(out of 5)

One of the most bizarre entries in the science-fiction canon for many reasons, not the least of which is the sight of running around a barren landscape in a red diaper and long pony tail.  John Boorman’s painfully unsubtle allegory is about a futuristic civilization where enslaved labourers work the land and are controlled by a small group of advanced and enlightened humans in a remote citadel.  The folks up top have convinced the peons that they are gods, a notion put to the test when Connery infiltrates the sanctuary of the privileged and reveals its hidden secrets.  It’s actually loads of campy fun to watch, and there is a marvelous commitment to its strangeness that does not abate; it’s nice to see a film with a high concept never give in to the temptation to become an action adventure in its last third.  Like most science fiction, it reveals more about its own time than anything prescient about the future, but as such even the dated costumes and makeup make it more pleasurable to endure.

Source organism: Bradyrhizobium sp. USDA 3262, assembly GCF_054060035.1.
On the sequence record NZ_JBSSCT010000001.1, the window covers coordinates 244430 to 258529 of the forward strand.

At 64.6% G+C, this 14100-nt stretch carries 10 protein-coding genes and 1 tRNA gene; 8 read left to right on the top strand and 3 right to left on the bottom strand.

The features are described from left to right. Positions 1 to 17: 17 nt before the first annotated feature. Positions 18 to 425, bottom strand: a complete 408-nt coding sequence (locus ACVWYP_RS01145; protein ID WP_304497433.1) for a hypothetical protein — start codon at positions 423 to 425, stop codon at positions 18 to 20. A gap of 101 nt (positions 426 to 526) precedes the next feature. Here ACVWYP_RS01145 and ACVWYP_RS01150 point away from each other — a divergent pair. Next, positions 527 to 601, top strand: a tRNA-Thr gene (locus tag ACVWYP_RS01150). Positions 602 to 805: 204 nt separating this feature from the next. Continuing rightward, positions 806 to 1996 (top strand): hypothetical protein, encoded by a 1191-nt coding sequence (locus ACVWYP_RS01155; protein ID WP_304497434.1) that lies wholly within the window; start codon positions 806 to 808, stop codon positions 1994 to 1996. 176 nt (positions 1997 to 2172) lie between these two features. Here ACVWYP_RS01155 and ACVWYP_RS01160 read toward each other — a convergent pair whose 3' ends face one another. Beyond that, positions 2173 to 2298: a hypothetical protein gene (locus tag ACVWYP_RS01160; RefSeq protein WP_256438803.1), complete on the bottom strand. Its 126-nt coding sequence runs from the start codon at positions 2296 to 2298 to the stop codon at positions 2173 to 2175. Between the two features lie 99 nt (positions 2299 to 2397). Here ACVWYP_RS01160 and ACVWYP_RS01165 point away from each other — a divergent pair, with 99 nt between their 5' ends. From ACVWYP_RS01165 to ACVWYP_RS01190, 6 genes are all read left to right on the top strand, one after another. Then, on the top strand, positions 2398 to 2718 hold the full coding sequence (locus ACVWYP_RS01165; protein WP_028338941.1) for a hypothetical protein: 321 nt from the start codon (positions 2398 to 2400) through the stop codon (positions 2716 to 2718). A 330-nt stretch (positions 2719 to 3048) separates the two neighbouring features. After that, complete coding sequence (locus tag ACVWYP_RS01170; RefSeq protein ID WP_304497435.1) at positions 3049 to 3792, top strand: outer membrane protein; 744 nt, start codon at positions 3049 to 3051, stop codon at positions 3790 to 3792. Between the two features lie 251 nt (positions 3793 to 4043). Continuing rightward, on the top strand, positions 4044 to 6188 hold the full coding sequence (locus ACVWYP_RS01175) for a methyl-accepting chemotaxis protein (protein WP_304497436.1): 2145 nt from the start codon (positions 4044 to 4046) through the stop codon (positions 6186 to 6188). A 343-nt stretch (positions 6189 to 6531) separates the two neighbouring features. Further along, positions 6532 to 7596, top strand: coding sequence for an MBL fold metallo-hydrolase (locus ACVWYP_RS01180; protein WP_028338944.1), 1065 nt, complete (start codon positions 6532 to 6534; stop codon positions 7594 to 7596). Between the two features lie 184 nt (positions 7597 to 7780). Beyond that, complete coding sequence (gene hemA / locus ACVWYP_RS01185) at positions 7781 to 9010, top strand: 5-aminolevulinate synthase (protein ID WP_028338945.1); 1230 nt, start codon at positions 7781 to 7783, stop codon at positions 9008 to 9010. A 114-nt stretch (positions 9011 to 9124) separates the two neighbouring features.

John Boorman Productions

United Kingdom, 1974

Directed by

Screenplay by John Boorman

Cinematography by

Produced by John Boorman

Music by

Production Design by

Costume Design by

Film Editing by

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